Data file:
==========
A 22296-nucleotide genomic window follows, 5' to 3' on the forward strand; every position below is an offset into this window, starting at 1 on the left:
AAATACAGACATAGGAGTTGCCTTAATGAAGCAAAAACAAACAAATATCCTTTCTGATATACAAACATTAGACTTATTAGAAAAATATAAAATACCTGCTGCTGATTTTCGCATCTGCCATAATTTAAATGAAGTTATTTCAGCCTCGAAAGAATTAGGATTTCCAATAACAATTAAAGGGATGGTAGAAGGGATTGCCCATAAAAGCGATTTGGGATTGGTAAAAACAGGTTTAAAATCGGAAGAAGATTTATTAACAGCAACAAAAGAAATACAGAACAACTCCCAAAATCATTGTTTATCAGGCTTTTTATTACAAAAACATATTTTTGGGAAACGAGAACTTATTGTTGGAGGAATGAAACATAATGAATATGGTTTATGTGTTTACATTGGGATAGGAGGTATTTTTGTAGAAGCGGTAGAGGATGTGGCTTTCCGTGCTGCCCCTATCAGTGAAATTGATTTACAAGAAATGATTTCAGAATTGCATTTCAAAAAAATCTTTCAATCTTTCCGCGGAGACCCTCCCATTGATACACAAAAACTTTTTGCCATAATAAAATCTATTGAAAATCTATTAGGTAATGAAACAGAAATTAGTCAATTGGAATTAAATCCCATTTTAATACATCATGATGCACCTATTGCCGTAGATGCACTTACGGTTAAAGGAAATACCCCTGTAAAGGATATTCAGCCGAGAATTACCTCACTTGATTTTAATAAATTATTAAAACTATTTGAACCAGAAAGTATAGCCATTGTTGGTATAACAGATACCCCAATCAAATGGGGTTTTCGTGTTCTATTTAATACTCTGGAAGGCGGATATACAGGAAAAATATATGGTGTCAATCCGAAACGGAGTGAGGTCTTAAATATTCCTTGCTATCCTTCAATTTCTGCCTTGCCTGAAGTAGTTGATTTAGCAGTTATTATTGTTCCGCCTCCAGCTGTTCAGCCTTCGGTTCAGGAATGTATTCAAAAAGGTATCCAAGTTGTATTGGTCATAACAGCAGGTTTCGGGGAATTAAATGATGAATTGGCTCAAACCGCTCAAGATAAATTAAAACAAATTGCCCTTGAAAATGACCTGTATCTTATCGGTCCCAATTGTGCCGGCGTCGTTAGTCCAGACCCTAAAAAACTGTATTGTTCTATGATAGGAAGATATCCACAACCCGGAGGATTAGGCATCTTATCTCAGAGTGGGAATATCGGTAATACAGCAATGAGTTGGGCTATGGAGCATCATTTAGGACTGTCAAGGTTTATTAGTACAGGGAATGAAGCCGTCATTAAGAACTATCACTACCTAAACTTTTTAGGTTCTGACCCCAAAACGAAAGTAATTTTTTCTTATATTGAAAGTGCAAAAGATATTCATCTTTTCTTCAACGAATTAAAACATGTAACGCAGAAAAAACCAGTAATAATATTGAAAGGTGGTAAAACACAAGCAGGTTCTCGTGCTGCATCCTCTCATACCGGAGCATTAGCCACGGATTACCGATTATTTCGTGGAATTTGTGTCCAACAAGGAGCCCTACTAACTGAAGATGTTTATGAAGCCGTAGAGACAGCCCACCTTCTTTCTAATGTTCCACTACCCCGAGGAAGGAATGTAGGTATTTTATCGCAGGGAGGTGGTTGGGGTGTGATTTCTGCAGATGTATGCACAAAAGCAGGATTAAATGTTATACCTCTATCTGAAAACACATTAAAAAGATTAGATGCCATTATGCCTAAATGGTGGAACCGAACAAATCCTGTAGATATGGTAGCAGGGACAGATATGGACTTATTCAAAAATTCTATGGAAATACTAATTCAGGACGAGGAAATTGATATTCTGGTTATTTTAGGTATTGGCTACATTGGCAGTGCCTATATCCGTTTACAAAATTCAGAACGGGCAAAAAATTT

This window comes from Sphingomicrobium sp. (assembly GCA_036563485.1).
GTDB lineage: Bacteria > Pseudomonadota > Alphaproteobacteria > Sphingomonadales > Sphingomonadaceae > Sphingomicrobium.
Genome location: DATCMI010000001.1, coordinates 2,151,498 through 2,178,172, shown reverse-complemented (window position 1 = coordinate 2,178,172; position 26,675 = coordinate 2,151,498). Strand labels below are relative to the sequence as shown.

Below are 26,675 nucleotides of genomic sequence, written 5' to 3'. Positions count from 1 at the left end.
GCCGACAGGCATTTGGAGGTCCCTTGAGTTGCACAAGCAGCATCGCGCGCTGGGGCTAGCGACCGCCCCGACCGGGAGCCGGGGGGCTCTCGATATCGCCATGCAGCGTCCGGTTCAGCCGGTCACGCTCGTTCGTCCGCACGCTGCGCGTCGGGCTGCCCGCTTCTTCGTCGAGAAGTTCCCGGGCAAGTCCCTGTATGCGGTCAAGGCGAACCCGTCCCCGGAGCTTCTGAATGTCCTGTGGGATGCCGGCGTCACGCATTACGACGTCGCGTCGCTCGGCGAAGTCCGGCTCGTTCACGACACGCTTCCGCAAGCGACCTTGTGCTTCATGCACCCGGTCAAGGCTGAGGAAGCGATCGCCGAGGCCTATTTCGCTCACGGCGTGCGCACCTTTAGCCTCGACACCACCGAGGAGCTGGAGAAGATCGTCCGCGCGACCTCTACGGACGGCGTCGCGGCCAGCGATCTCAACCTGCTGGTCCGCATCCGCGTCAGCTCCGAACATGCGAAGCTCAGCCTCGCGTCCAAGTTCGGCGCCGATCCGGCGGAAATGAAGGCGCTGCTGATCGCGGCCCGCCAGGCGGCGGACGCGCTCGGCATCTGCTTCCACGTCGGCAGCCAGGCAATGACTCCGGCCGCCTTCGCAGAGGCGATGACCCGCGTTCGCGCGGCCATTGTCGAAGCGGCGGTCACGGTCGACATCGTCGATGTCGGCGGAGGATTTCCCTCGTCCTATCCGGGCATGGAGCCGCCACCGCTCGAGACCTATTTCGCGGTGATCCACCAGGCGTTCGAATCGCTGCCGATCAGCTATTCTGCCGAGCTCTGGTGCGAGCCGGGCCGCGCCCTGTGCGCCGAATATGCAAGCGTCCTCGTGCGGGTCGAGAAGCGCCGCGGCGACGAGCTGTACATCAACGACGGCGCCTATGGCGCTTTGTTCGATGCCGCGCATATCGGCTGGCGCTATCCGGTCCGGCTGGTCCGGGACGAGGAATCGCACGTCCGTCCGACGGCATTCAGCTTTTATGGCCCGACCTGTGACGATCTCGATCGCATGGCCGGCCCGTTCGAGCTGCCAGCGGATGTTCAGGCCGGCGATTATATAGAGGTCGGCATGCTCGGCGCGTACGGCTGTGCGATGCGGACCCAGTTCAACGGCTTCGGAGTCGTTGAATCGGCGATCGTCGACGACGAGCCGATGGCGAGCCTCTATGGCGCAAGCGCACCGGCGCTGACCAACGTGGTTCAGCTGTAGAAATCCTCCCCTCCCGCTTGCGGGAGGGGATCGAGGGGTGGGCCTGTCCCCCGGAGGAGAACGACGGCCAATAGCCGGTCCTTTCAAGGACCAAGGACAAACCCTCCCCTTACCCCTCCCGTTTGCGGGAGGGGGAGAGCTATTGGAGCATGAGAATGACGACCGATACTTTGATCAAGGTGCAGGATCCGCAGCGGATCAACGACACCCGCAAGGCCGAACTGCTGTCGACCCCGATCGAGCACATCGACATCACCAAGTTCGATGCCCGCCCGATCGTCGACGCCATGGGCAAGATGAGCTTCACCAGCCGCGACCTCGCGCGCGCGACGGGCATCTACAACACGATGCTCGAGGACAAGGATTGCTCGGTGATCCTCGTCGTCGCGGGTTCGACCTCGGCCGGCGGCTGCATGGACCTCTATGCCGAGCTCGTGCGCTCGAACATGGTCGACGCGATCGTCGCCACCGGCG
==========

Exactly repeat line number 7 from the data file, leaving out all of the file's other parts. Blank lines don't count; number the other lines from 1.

GCCGACAGGCATTTGGAGGTCCCTTGAGTTGCACAAGCAGCATCGCGCGCTGGGGCTAGCGACCGCCCCGACCGGGAGCCGGGGGGCTCTCGATATCGCCATGCAGCGTCCGGTTCAGCCGGTCACGCTCGTTCGTCCGCACGCTGCGCGTCGGGCTGCCCGCTTCTTCGTCGAGAAGTTCCCGGGCAAGTCCCTGTATGCGGTCAAGGCGAACCCGTCCCCGGAGCTTCTGAATGTCCTGTGGGATGCCGGCGTCACGCATTACGACGTCGCGTCGCTCGGCGAAGTCCGGCTCGTTCACGACACGCTTCCGCAAGCGACCTTGTGCTTCATGCACCCGGTCAAGGCTGAGGAAGCGATCGCCGAGGCCTATTTCGCTCACGGCGTGCGCACCTTTAGCCTCGACACCACCGAGGAGCTGGAGAAGATCGTCCGCGCGACCTCTACGGACGGCGTCGCGGCCAGCGATCTCAACCTGCTGGTCCGCATCCGCGTCAGCTCCGAACATGCGAAGCTCAGCCTCGCGTCCAAGTTCGGCGCCGATCCGGCGGAAATGAAGGCGCTGCTGATCGCGGCCCGCCAGGCGGCGGACGCGCTCGGCATCTGCTTCCACGTCGGCAGCCAGGCAATGACTCCGGCCGCCTTCGCAGAGGCGATGACCCGCGTTCGCGCGGCCATTGTCGAAGCGGCGGTCACGGTCGACATCGTCGATGTCGGCGGAGGATTTCCCTCGTCCTATCCGGGCATGGAGCCGCCACCGCTCGAGACCTATTTCGCGGTGATCCACCAGGCGTTCGAATCGCTGCCGATCAGCTATTCTGCCGAGCTCTGGTGCGAGCCGGGCCGCGCCCTGTGCGCCGAATATGCAAGCGTCCTCGTGCGGGTCGAGAAGCGCCGCGGCGACGAGCTGTACATCAACGACGGCGCCTATGGCGCTTTGTTCGATGCCGCGCATATCGGCTGGCGCTATCCGGTCCGGCTGGTCCGGGACGAGGAATCGCACGTCCGTCCGACGGCATTCAGCTTTTATGGCCCGACCTGTGACGATCTCGATCGCATGGCCGGCCCGTTCGAGCTGCCAGCGGATGTTCAGGCCGGCGATTATATAGAGGTCGGCATGCTCGGCGCGTACGGCTGTGCGATGCGGACCCAGTTCAACGGCTTCGGAGTCGTTGAATCGGCGATCGTCGACGACGAGCCGATGGCGAGCCTCTATGGCGCAAGCGCACCGGCGCTGACCAACGTGGTTCAGCTGTAGAAATCCTCCCCTCCCGCTTGCGGGAGGGGATCGAGGGGTGGGCCTGTCCCCCGGAGGAGAACGACGGCCAATAGCCGGTCCTTTCAAGGACCAAGGACAAACCCTCCCCTTACCCCTCCCGTTTGCGGGAGGGGGAGAGCTATTGGAGCATGAGAATGACGACCGATACTTTGATCAAGGTGCAGGATCCGCAGCGGATCAACGACACCCGCAAGGCCGAACTGCTGTCGACCCCGATCGAGCACATCGACATCACCAAGTTCGATGCCCGCCCGATCGTCGACGCCATGGGCAAGATGAGCTTCACCAGCCGCGACCTCGCGCGCGCGACGGGCATCTACAACACGATGCTCGAGGACAAGGATTGCTCGGTGATCCTCGTCGTCGCGGGTTCGACCTCGGCCGGCGGCTGCATGGACCTCTATGCCGAGCTCGTGCGCTCGAACATGGTCGACGCGATCGTCGCCACCGGCG